Minds in Motion is a set of strategies that uses creative movement, dance, and kinesthetic activities to enhance teaching and learning. When children are young they are fluent in the language of movement, using their bodies to explore the world, express feelings, and act out their ideas. Minds in Motion, developed by Susan Griss, harnesses this natural instinct and transforms it into a language for learning in the classroom. As documented by new research on the brain, the use of kinesthetic lessons can make the curriculum more tangible, accessible and memorable for students. In the words of neurophysiologist Dr. Carla Hannaford, “Movement anchors thought.”
What distinguishes Minds in Motion from other kinesthetic learning programs is that the movement is integrated into the content of the lesson, rather than as a tangent or parallel activity. The academic objective is at the heart of the movement experience. As a result of these practices, participants benefit in all of the following areas:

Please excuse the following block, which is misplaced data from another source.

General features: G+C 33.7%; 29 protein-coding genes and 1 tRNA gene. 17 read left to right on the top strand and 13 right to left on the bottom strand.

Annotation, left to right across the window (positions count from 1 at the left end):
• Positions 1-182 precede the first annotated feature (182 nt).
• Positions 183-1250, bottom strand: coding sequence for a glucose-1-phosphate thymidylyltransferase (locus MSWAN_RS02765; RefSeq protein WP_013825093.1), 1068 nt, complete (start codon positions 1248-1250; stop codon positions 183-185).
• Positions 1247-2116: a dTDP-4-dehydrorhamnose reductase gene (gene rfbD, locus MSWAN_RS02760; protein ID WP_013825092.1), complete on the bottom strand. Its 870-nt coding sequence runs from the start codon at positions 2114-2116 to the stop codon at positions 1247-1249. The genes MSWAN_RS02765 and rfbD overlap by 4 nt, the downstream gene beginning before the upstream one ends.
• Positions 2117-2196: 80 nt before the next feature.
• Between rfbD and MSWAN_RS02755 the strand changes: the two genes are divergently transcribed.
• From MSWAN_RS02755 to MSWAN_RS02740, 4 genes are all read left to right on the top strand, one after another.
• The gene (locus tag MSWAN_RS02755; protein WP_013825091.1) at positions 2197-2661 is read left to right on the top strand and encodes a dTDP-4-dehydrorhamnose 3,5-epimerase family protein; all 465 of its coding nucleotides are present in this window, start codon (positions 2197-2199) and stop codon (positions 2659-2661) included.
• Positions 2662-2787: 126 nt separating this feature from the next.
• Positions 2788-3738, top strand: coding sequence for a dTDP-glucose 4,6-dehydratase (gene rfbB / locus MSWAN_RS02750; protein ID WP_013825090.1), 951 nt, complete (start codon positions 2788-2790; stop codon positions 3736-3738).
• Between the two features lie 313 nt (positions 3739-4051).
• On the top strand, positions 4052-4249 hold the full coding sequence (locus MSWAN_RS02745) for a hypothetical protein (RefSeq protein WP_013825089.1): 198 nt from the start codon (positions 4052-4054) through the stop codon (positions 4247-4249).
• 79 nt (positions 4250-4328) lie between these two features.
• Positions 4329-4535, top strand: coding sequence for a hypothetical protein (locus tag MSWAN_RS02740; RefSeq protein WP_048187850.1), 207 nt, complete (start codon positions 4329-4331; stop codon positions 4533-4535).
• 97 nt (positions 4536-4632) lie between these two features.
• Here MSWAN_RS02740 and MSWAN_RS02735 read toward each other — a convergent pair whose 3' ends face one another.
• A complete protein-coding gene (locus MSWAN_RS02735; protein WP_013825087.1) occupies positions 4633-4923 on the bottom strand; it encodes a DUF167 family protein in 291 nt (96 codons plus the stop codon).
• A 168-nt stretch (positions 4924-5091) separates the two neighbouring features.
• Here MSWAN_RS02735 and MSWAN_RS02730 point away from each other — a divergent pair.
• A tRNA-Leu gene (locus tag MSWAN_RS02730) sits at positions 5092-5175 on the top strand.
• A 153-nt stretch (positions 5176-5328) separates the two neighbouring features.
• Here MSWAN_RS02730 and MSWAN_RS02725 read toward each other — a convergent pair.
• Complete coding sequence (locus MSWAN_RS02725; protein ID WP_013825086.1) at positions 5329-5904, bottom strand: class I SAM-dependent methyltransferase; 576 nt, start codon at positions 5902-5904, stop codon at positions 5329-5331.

Susan Griss has been moving with students and teachers through the curriculum for over twenty-five years. Her school residencies integrate dance and movement with subjects as diverse as math, history, science and English language arts. In addition to working directly with children, Susan focuses on professional development workshops for pre-service and classroom teachers. She is on the graduate faculties of Bank Street College of Education in New York and Lesley University in Massachusetts, and is a guest lecturer at colleges, public schools, teacher institutes and art centers around the country.
Recently, Susan began working with senior citizens in a continuing care residential facility. Through the inter-weaving of personal discussion, exercise, choreographed movements, and creative movement improvisation, participants strengthened their bodies, minds, and spirits, while learning about the art of dance.
Her book Minds in Motion: A Kinesthetic Approach to Teaching Elementary Curriculum is published by Heinemann. Her articles on kinesthetic teaching have appeared in Educational Leadership, the Smith College Alumnae Quarterly, and Teaching Artist Journal, and on-line in Education Week Teacher and Independent Teacher.
See Susan presenting at a New York State United Teachers professional development workshop for primary school teachers in 2015.